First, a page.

The churchyard cross at St Mary's Church, Winthorpe, is a good example of a medieval standing cross with a stepped base and carved socket stone. Situated to the south east of the south porch it is believed to stand in or near its original position. Minimal disturbance of the area immediately surrounding the cross indicates that archaeological deposits relating to the monument's construction and use in this location are likely to survive intact. While parts of the cross survive from medieval times, subsequent restoration has resulted in its continued function as a public monument and amenity.

History

Legacy Record - This information may be included in the List Entry Details.

Details

The monument includes the standing stone cross located in the churchyard of St Mary's Church, Winthorpe, to the south east of the south porch. The cross is medieval in origin with modern additions, all of limestone. The monument includes the base, comprising three steps and a socket stone, the shaft, knop and head.

The base includes three steps, all square in plan and composed of rectangular blocks held together by mortar. On the top step rests the socket stone, a single block of square section with a chamfered upper edge. On each side of the socket stone is carved a quatrefoil panel. The steps and socket stone are all of medieval date. Attached to the socket stone is a series of modern bronze plaques recording the restoration of the cross as a war memorial in 1920. Set into the socket stone with mortar is the lower part of the shaft, rectangular in section at the base and rising above moulded and chamfered corners in tapering octagonal section to a height of 0.93m. This part of the shaft is also medieval. The remainder of the shaft, which brings it to a height of 1.91m, is modern. The knop is octagonal in section and supports a small plinth on which stands a gabled cross of tapering octagonal section with openwork decoration between the arms; both the knop and head are modern. The full height of the cross is approximately 4.8m.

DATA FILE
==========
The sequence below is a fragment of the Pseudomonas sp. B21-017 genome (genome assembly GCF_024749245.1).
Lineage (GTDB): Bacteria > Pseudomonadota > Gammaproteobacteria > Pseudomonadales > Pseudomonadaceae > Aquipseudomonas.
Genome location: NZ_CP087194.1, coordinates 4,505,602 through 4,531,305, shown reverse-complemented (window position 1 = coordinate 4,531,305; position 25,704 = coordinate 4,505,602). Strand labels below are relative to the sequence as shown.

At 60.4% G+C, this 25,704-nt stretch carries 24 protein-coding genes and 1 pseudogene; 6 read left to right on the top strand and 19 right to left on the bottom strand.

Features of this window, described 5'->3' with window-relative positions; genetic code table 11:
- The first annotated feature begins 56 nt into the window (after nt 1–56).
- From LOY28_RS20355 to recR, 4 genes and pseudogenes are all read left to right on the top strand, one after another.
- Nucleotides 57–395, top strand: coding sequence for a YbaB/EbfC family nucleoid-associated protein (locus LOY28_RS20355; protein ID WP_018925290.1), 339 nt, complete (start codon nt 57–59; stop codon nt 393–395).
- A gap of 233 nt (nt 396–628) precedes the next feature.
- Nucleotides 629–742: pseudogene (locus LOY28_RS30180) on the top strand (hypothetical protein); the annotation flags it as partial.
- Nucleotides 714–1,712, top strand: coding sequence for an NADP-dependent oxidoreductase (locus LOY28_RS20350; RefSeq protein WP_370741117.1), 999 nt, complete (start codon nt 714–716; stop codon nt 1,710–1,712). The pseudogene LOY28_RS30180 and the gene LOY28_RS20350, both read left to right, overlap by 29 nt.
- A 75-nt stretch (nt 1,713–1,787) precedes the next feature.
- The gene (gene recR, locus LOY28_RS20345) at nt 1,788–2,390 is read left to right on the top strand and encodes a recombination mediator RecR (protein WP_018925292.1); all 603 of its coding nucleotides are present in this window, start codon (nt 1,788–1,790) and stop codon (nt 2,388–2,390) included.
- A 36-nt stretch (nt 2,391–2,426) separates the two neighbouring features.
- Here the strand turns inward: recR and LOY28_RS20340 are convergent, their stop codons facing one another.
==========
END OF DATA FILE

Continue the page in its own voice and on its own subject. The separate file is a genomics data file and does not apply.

The monument includes a 1m boundary around the cross which is essential for the monument's support and preservation.

MAP EXTRACT The site of the monument is shown on the attached map extract. It includes a 1 metre boundary around the archaeological features, considered to be essential for the monument's support and preservation.



This List entry has been amended to add sources for War Memorials Online and the War Memorials Register. These sources were not used in the compilation of this List entry but are added here as a guide for further reading, 16 August 2017.

Selected Sources

Books and journals
Davies, D S, 'Lincolnshire Notes & Queries' in Ancient Stone Crosses in Lindsey and Holland Divisions of Lincs, , Vol. XIII no8, (1915), 226-227
Websites
War Memorials Online, accessed 23 January 2017 from https://www.warmemorialsonline.org.uk/memorial/215239
War Memorials Register, accessed 16 August 2017 from http://www.iwm.org.uk/memorials/item/memorial/72545

National Grid Reference: TF 55906 65832

Map

Map
© Crown Copyright and database right 2017. All rights reserved. Ordnance Survey Licence number 100024900.
© British Crown and SeaZone Solutions Limited 2017. All rights reserved. Licence number 102006.006.
Use of this data is subject to Terms and Conditions.

The above map is for quick reference purposes only and may not be to scale. For a copy of the full scale map, please see the attached PDF - 1014427 .pdf

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This copy shows the entry on 13-Dec-2017 at 08:43:54.

End of official listing